Before hybrid corn, farmers planted open pollinated corn by check planting.
“Up until the mid to late-70s, farmers would have to take a field marker to mark the field. They would travel north and south to put a line in the dirt. When done, they would travel east and west, making a checkerboard square. The next day, they would go over the lines they made with a drop planter. One person would operate the two horses and one person would operate the drop. When they got to the cross section, they would pull a lever and it would drop the seed. They’d go forty inches, pull the lever and drop the seed,” Kenkel said.
In the 1870s, farmers gained access to check wire. Farmers would unroll row wire, which would have buttons every 40 inches. The wire would feed into the planter lever and when a button hit the lever it would drop seed. Farmers used this planting method for 80 years, up until 1950.
In the late 1930s and early 1940s, farmers gained access to the first double-crossed, hybrid corn. Two single-cross hybrids create the double-crossed, hybrid.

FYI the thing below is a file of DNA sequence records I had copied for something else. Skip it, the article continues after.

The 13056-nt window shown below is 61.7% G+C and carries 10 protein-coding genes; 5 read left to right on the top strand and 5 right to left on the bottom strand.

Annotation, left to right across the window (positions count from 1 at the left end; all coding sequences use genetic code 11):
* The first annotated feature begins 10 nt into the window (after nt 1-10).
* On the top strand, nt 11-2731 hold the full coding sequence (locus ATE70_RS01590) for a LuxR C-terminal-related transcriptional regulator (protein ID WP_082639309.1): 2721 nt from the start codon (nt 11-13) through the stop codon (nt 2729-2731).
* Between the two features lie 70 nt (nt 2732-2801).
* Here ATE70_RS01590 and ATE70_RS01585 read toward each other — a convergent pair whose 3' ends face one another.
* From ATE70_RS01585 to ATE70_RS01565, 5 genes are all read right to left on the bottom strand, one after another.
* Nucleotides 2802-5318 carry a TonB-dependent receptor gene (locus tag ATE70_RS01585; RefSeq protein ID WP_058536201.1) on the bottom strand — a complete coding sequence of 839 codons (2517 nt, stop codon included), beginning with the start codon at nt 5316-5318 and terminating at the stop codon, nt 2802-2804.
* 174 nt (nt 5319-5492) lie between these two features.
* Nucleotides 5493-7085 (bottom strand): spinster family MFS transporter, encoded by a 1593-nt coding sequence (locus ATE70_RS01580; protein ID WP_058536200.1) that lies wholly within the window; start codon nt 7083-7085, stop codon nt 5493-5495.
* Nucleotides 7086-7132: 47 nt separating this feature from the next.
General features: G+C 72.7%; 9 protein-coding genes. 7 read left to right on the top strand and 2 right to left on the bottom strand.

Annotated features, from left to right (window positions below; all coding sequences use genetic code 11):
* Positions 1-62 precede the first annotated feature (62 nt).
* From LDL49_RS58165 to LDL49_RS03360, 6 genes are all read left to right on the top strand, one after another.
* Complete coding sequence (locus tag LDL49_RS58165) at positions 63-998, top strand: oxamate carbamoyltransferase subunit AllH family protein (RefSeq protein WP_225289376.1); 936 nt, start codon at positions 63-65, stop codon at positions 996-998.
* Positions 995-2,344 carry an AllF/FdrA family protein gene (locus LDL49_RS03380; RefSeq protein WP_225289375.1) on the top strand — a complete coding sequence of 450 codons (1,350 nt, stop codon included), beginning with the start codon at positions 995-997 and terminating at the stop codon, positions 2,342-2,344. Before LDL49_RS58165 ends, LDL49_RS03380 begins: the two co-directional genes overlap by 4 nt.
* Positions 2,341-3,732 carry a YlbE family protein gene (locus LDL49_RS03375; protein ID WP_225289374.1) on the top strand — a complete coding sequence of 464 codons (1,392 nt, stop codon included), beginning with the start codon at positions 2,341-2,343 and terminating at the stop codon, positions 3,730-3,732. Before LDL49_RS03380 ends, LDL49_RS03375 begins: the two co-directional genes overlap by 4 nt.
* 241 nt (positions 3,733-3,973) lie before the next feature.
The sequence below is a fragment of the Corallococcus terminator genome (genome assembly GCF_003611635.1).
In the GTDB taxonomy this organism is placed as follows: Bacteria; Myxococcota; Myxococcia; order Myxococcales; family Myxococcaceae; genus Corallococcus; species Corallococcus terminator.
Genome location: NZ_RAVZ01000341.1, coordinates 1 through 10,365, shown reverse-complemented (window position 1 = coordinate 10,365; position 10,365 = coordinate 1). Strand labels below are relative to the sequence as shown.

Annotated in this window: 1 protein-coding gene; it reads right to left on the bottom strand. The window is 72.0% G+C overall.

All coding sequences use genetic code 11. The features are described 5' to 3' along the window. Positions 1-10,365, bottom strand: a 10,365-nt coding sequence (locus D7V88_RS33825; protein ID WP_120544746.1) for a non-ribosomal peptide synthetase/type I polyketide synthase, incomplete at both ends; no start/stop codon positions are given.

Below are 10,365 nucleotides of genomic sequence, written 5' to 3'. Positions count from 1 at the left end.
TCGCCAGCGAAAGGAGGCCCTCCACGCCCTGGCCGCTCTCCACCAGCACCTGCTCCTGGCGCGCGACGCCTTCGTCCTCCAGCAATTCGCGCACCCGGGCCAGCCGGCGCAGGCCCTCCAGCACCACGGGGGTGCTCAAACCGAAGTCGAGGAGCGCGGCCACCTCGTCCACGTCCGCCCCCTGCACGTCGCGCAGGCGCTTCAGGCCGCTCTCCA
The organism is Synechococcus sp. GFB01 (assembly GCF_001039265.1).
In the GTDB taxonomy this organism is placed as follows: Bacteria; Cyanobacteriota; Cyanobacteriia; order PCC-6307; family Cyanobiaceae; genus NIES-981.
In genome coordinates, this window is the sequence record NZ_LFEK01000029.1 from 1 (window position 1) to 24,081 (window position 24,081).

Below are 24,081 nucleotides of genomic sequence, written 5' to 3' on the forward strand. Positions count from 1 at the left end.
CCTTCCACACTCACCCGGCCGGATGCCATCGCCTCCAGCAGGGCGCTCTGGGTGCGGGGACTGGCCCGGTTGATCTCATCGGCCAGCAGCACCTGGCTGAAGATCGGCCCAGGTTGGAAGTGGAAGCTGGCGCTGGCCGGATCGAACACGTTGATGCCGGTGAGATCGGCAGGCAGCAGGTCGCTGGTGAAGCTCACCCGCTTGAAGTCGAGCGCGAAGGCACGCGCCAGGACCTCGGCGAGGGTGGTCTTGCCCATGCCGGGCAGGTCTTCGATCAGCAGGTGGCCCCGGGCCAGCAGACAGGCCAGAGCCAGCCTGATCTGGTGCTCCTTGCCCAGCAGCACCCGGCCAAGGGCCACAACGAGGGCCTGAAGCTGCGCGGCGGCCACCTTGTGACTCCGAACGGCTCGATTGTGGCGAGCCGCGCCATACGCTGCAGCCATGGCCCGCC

The tassels on the female single-cross hybrid are removed, or detasseled, before the plant has a chance to shed pollen. The detasseling process ensures pollen only comes from the male single-cross hybrid plant. The resulting seed produced on the female plant is known as the double-crossed hybrid plant.
This new technology presented many opportunities for farmers and agribusinesses alike.
“It was the number one opportunity,” Kenkel said. “It revolutionized American agriculture. Right after hybrid corn came out, farmers started making money. They doubled yields overnight, and tripled them if they used fertilizer. Tractors started to come along, then implements and pickers to pull behind tractors. The fertilizer business, chemical business and the agribusiness climate changed.”
Tomorrow, Kenkel will discuss his test plot featuring three centuries of seed corn. The tests plots are located near his Hybrid Corn Pioneers Museum in Earling, Iowa.